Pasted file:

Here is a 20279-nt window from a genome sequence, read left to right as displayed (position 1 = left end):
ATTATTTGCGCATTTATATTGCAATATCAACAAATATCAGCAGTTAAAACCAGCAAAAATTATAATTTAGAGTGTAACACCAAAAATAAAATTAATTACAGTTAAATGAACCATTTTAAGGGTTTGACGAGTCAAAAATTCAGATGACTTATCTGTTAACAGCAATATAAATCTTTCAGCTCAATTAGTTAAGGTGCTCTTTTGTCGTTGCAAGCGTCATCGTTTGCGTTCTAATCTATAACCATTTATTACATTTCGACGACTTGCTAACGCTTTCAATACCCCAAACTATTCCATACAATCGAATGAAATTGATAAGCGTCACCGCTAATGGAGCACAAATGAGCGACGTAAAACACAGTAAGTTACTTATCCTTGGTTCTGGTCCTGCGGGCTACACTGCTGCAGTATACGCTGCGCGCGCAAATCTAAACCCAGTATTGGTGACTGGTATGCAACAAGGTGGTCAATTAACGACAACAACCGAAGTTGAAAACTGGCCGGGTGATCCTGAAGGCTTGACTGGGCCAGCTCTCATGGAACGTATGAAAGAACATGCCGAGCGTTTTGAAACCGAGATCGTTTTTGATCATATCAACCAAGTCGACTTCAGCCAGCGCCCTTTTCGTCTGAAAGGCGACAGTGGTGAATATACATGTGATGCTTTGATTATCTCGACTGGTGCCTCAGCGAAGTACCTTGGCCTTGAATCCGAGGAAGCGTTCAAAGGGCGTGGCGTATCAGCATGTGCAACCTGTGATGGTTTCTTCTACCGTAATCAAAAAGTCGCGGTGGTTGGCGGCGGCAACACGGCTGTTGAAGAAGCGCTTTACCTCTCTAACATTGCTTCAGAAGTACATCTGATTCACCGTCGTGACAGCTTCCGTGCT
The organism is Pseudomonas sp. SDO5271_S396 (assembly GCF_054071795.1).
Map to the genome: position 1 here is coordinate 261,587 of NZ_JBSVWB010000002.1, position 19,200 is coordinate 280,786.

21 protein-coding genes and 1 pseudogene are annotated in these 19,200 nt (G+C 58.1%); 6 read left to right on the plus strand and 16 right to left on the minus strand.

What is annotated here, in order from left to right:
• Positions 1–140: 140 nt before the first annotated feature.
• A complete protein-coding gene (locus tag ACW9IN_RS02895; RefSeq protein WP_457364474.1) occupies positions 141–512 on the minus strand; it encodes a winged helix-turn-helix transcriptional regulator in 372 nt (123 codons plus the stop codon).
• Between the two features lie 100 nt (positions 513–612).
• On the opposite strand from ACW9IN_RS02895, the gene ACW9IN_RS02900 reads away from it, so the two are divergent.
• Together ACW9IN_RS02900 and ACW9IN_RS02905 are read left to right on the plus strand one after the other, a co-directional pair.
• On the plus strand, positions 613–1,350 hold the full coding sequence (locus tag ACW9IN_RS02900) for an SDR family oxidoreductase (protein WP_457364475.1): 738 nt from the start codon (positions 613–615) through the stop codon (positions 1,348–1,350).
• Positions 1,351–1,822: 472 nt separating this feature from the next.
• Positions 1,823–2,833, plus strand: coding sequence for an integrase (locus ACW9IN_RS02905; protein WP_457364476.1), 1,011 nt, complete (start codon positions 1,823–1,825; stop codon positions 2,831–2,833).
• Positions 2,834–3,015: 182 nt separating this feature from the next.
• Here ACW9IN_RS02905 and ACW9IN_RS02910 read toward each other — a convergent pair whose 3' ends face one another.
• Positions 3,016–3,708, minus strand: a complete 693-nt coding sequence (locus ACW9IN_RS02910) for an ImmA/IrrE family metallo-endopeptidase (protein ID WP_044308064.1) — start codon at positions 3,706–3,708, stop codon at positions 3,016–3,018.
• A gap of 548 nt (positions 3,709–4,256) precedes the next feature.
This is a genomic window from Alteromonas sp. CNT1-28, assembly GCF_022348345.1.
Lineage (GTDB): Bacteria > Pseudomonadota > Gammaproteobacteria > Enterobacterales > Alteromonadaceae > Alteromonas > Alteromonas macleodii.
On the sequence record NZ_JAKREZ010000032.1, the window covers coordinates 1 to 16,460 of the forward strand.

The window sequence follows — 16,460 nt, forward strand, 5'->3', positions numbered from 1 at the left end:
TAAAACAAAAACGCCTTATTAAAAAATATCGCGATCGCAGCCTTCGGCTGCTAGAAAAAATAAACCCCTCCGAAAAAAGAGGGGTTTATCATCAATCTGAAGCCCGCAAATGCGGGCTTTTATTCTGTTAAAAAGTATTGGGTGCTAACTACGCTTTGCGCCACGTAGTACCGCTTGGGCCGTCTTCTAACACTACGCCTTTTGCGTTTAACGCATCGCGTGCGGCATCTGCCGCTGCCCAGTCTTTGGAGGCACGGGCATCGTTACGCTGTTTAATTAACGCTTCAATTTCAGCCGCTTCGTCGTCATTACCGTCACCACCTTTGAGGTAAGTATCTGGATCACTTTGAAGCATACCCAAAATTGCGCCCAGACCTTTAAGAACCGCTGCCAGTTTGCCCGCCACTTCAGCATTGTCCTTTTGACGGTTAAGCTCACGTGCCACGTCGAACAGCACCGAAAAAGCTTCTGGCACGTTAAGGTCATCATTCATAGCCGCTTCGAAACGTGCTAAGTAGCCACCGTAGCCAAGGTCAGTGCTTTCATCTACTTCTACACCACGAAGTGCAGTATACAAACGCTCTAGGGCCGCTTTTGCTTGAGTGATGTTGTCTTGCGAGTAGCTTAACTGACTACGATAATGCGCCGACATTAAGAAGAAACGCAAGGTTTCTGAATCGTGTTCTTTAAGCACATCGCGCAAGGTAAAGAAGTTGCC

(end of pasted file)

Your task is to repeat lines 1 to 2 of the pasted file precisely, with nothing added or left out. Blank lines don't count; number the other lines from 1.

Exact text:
Here is a 20279-nt window from a genome sequence, read left to right as displayed (position 1 = left end):
ATTATTTGCGCATTTATATTGCAATATCAACAAATATCAGCAGTTAAAACCAGCAAAAATTATAATTTAGAGTGTAACACCAAAAATAAAATTAATTACAGTTAAATGAACCATTTTAAGGGTTTGACGAGTCAAAAATTCAGATGACTTATCTGTTAACAGCAATATAAATCTTTCAGCTCAATTAGTTAAGGTGCTCTTTTGTCGTTGCAAGCGTCATCGTTTGCGTTCTAATCTATAACCATTTATTACATTTCGACGACTTGCTAACGCTTTCAATACCCCAAACTATTCCATACAATCGAATGAAATTGATAAGCGTCACCGCTAATGGAGCACAAATGAGCGACGTAAAACACAGTAAGTTACTTATCCTTGGTTCTGGTCCTGCGGGCTACACTGCTGCAGTATACGCTGCGCGCGCAAATCTAAACCCAGTATTGGTGACTGGTATGCAACAAGGTGGTCAATTAACGACAACAACCGAAGTTGAAAACTGGCCGGGTGATCCTGAAGGCTTGACTGGGCCAGCTCTCATGGAACGTATGAAAGAACATGCCGAGCGTTTTGAAACCGAGATCGTTTTTGATCATATCAACCAAGTCGACTTCAGCCAGCGCCCTTTTCGTCTGAAAGGCGACAGTGGTGAATATACATGTGATGCTTTGATTATCTCGACTGGTGCCTCAGCGAAGTACCTTGGCCTTGAATCCGAGGAAGCGTTCAAAGGGCGTGGCGTATCAGCATGTGCAACCTGTGATGGTTTCTTCTACCGTAATCAAAAAGTCGCGGTGGTTGGCGGCGGCAACACGGCTGTTGAAGAAGCGCTTTACCTCTCTAACATTGCTTCAGAAGTACATCTGATTCACCGTCGTGACAGCTTCCGTGCT